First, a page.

Whoops! Something went wrong.

Click here to refresh the page

Understanding Argument: Graphic Organizers for Reading/Writing Argument

Understanding Argument: Graphic Organizers for Reading/Writing Argument
Grade Levels
Common Core Standards
Product Rating
1 rating
File Type

PDF (Acrobat) Document File

Be sure that you have an application to open this file type before downloading and/or purchasing.

37 KB|2 pages
Product Description
This lesson is based on Aristotle's classical Rhetorical Triangle--but it can be used jargon-free without explaining the concept and with middle school and high school school students at all levels of ability.

The Rhetorical Triangle is a simple way to consider an argument as a whole. It asks readers to consider not just what an argument is about and what the writer's opinion is, but also asks them to consider the context (which could be historical, social, geographic, publishing, etc.) of the original text, the specific intended audience of the original text, and how the writer manipulated elements of language (tone, concession/refutation, connotation, imagery, ethical appeal, etc.) to persuade that specific audience in that specific context. In doing so, students are distinguishing between the writer of the text and the speaker of the text.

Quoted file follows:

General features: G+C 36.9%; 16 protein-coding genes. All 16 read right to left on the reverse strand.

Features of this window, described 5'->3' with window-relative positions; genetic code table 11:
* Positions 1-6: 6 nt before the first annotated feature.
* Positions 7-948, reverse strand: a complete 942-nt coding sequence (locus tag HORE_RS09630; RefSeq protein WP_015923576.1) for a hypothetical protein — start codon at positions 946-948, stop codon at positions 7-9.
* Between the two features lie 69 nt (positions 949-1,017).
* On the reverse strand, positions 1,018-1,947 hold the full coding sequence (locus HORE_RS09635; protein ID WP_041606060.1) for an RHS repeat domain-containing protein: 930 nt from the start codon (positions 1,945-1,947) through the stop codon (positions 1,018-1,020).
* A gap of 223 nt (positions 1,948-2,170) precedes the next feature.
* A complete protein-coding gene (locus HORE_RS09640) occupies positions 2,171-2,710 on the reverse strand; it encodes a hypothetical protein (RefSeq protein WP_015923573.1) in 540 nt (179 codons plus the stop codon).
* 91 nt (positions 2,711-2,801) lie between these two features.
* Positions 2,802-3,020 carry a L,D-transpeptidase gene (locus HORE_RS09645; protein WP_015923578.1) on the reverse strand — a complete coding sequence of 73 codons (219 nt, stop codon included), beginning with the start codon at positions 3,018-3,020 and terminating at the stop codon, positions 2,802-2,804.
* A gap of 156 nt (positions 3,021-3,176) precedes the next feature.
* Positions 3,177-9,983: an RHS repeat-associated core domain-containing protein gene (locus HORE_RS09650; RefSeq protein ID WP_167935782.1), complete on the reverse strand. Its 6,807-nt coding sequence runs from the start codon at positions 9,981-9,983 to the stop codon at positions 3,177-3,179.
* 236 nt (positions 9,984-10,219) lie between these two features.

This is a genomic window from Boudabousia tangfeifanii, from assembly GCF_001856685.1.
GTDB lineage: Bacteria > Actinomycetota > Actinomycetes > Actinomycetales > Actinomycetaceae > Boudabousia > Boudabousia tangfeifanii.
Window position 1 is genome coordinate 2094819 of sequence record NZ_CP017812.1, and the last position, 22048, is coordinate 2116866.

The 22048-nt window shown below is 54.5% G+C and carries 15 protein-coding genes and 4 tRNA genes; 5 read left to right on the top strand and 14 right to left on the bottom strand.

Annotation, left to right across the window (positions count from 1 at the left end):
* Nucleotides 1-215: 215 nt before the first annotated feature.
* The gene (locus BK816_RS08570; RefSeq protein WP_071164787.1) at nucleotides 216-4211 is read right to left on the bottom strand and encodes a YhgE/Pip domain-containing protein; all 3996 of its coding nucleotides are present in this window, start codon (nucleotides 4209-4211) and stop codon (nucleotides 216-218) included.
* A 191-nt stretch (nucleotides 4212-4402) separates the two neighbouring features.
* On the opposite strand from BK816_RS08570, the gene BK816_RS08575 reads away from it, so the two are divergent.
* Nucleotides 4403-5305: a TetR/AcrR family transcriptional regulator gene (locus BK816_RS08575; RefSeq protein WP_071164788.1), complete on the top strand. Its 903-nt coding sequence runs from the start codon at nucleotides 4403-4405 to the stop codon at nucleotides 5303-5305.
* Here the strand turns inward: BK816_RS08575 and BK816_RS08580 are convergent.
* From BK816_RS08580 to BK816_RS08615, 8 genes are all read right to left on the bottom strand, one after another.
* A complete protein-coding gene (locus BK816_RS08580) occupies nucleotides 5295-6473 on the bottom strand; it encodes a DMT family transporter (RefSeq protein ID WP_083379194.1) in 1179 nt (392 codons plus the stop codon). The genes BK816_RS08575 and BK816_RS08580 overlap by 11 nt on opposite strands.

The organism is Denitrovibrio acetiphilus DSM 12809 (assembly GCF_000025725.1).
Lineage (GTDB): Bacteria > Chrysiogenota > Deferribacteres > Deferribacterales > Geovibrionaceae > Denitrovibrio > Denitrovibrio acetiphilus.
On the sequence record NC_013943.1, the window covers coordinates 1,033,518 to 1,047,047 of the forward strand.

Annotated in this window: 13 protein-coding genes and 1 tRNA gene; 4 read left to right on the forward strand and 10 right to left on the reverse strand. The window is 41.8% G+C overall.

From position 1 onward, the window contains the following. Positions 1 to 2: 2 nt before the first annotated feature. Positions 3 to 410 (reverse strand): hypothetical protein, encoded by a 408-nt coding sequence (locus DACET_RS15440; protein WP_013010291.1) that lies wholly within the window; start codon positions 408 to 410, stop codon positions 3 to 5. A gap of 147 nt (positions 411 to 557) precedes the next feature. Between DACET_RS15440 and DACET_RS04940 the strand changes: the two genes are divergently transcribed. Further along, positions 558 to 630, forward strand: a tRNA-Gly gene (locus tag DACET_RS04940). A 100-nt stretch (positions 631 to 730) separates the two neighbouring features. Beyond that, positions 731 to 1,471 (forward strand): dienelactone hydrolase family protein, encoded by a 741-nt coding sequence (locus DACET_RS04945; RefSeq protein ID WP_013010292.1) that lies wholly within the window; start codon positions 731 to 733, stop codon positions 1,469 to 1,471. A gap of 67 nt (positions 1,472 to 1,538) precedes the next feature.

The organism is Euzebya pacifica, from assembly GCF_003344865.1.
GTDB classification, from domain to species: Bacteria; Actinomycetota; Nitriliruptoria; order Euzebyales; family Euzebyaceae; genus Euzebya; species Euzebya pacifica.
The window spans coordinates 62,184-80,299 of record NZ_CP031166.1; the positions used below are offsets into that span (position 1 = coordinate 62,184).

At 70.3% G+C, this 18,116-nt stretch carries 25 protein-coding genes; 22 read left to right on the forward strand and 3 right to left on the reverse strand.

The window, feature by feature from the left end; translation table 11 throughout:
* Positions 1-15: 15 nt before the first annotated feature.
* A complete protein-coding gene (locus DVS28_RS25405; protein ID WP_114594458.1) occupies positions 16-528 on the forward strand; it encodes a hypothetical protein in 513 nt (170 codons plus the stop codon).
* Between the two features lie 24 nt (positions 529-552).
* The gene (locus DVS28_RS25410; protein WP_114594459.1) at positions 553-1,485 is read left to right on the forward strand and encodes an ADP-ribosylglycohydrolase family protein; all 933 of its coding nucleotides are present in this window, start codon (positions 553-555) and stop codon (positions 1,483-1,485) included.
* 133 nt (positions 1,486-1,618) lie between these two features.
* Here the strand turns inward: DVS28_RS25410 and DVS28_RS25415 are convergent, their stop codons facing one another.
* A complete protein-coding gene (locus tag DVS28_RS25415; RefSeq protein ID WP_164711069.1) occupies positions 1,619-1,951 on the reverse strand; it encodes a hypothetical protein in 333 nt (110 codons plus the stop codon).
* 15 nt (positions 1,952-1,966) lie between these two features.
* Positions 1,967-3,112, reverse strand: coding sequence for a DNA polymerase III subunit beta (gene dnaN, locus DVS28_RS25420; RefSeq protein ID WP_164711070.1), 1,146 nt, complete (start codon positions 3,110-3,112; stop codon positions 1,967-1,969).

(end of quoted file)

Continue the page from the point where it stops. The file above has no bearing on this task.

The Rhetorical Triangle is also a helpful tool for writers, especially student writers who are typically engaged in writing assignments totally divorced from the idea of audience, context, and purpose. In a writing workshop class room or when a teacher wants students to pursue authentic audiences for their writing, this planner can help students consider who will be interested in their piece, the best context to through which to reach that audience, and what the expectations of that audience will be for the speaker.

Two different graphic organizers are included although they are very similar. One (which I would use first to familiarize students with thinking about a text this way) is a graphic organizer students may use when reading a persuasive or argumentative piece. It is a good guide to helping them read a piece independently in preparation for a more in-depth class discussion. The second graphic organizer is one students may use in the planning stages of writing their own persuasive or argumentative piece. It asks them to consider such things as audience and context--which most students writers do not usually consider--and, therefore, is especially useful in writing workshop class rooms or when for authentic audiences.
Total Pages
2 pages
Answer Key
Teaching Duration
Report Copyright Infringement
  • Comments & Ratings
  • Product Q & A
Digital Download
Download Now

Gayle Martin




Digital Download
Download Now
Teachers Pay Teachers

Teachers Pay Teachers is an online marketplace where teachers buy and sell original educational materials.

Learn More

Keep in Touch!

Sign up